By Kurt Voigt/The Associated Press
FAYETTEVILLE, Ark. — Mississippi State’s recent struggles continued in a Southeastern Conference-opening 98-88 loss at Arkansas on Saturday night.
The Bulldogs (13-3, 0-1 SEC) fell behind by as many as 20 points to the Razorbacks in the second half on the way to their second loss in three games. In their only win during that stretch, they had to overcome a nine-point deficit to earn a 66-64 home win over Utah State on Dec. 31.
DeVille Smith scored a career-high 25 points, while Dee Bost added 21 and Rodney Hood 17, but the performances weren’t enough to overcome an Arkansas team with only nine scholarship players — one that scored 23 points off 18 Mississippi State turnovers.
“Offensively, we couldn’t contain their dribble, and they jumped up and made shots from everywhere, lots of different people,” Mississippi State coach Rick Stansbury said. “Then they sped us up offensively, and we just didn’t do a very good job of handling their pressure.”
Meanwhile, Arkansas (12-3, 1-0) first-year coach Mike Anderson promised a frenetic, pressing style when he took over the program in March. He delivered just that in his first signature win.
Julysses Nobles scored a career-high 24 points and freshman BJ Young added 24 to help Arkansas open SEC play with a win. The victory was the Razorbacks seventh straight and improved them to 12-0 in Bud Walton Arena this season.
A season-high crowd of 12,200 watched Arkansas earn its first signature win under Anderson, and it came in style. The Razorbacks, who have only made the NCAA Tournament three times since the 2000-01 season, scored a season-high 98 points and scored 23 points off 18 Bulldogs’ turnovers.
It was a scene similar to the style made famous by Anderson’s mentor, former Arkansas coach Nolan Richardson, who guided the Razorbacks to the 1994 national championship with Anderson as an assistant.
“That was fun basketball for our fans to have a chance to watch and enjoy,” Anderson said. “So, when you ask the question ‘Is that the kind of basketball I envisioned,’ yes.”
Both Nobles and Young played like they had something to prove, and it was no coincidence that both have Mississippi ties. Nobles is a Jackson, Miss., native and Young’s father from Starkville.
Nobles scored 15 in the first half as the Razorbacks forced 11 turnovers and opened a 43-37 halftime lead. The junior finished 4 of 7 on 3-pointers, and he did so after averaging only five points per game over his last seven games.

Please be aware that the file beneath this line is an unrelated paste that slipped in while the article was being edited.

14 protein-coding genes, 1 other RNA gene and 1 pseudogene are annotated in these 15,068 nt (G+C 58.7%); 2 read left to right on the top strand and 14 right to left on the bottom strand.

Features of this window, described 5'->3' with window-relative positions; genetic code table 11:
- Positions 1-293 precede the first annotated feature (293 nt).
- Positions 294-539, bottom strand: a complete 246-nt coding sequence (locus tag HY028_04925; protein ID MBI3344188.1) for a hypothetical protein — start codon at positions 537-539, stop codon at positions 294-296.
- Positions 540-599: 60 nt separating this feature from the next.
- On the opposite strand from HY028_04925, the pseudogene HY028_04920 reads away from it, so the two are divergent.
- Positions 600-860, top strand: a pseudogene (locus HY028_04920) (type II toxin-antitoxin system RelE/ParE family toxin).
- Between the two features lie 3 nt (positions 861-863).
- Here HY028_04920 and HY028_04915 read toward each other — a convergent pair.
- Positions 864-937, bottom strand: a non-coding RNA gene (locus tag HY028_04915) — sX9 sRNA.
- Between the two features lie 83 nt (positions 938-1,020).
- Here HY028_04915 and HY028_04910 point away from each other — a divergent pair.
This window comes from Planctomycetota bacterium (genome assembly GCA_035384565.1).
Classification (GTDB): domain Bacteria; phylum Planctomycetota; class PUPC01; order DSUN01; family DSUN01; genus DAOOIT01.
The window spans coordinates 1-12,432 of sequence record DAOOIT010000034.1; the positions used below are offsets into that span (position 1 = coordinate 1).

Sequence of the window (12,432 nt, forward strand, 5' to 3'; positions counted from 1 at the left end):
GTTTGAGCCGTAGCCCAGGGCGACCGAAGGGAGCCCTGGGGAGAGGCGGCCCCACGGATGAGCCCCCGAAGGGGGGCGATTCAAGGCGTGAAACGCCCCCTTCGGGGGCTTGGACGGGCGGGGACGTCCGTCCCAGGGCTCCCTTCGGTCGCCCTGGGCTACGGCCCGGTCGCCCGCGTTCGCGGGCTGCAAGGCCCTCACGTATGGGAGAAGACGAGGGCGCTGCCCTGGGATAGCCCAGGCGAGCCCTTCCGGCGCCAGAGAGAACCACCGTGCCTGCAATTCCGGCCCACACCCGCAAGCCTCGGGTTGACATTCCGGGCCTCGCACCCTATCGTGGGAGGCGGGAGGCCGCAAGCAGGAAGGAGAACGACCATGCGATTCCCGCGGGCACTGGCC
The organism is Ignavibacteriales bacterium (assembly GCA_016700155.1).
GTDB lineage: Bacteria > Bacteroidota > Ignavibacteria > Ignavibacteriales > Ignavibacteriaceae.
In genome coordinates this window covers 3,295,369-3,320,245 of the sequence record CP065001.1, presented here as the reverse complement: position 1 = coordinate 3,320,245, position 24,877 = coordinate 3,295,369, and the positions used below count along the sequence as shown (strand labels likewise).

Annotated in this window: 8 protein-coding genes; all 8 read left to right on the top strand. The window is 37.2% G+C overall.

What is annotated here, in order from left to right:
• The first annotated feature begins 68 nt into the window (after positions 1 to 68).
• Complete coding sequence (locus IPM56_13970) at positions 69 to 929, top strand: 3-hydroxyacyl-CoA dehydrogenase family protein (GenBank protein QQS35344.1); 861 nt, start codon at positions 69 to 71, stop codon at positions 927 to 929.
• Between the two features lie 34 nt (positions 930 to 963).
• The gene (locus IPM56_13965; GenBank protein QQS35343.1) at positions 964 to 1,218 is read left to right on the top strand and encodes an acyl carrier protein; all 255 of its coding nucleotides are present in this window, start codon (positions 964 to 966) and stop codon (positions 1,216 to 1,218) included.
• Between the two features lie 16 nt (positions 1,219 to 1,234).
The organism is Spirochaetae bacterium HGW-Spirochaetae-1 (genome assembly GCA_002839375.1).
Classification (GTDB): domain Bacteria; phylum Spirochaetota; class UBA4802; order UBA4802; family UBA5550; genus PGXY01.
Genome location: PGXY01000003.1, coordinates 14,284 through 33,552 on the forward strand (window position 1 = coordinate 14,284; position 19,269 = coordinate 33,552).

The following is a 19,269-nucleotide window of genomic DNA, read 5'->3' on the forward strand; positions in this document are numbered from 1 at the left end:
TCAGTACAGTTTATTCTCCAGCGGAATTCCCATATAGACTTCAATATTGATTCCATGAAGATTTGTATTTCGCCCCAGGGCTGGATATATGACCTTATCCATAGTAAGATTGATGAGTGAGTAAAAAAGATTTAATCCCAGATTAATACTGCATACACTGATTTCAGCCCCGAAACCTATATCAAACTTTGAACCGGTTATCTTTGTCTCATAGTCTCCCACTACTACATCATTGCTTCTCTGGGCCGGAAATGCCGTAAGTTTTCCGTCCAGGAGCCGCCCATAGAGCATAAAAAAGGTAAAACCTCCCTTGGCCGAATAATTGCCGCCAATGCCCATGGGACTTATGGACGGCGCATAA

“(Nobles) got hot at the right time,” Bost said. “That’s all that matters. It doesn’t matter if he had been shooting well lately or not. He got hot at the right time.”
Nobles came off the bench in Arkansas’ last game, but he returned to a starting role against the Bulldogs. He ignited the crowd in the first half with three 3-pointers, and his last trey of the half gave the Razorbacks a 39-29 lead.
“It was good, because like I said, I’ve been struggling and my team knows they need me,” Nobles said. “That was a great game for me and my teammates. They keep me going every day.”
Young, no stranger to big performances in big games this season, had his time in the spotlight in the second half. The freshman, who scored a career-high 28 points in an earlier loss at defending national champion Connecticut, came off the bench to help the Razorbacks push their lead to 19 early in the half.
He did so with his run of 10-straight points for Arkansas, including a pair of 3-pointers, as the Razorbacks took a 66-47 lead.
“It was kind of a personal game for me and Julysses,” Young said. “So, I think it was a great total team win to show the world and our fans what we’ve really got and what we’ve been working on all summer and all season. It was good to have it all come together.”
The Bulldogs closed the lead to 11 at 79-68 after a trio of free throws by Smith, but that was as close as they would get until the closing minute.
Arkansas shot 57 percent (35 of 62) and led by as many as 20 in the second half, and five players finished in double figures. Michael Sanchez and Mardracus Wade had 12 points apiece, while Ky Madden finished with 11.
Mississippi State also shot the ball well, finishing 27 of 52 (52 percent) from the field and hitting nine of 20 3-point attempts. However, the Bulldogs’ troubles with the Razorbacks’ pressure proved too much to overcome.
“I didn’t think we could play any worse (than the first half),” Stansbury said. “But I found out we could.”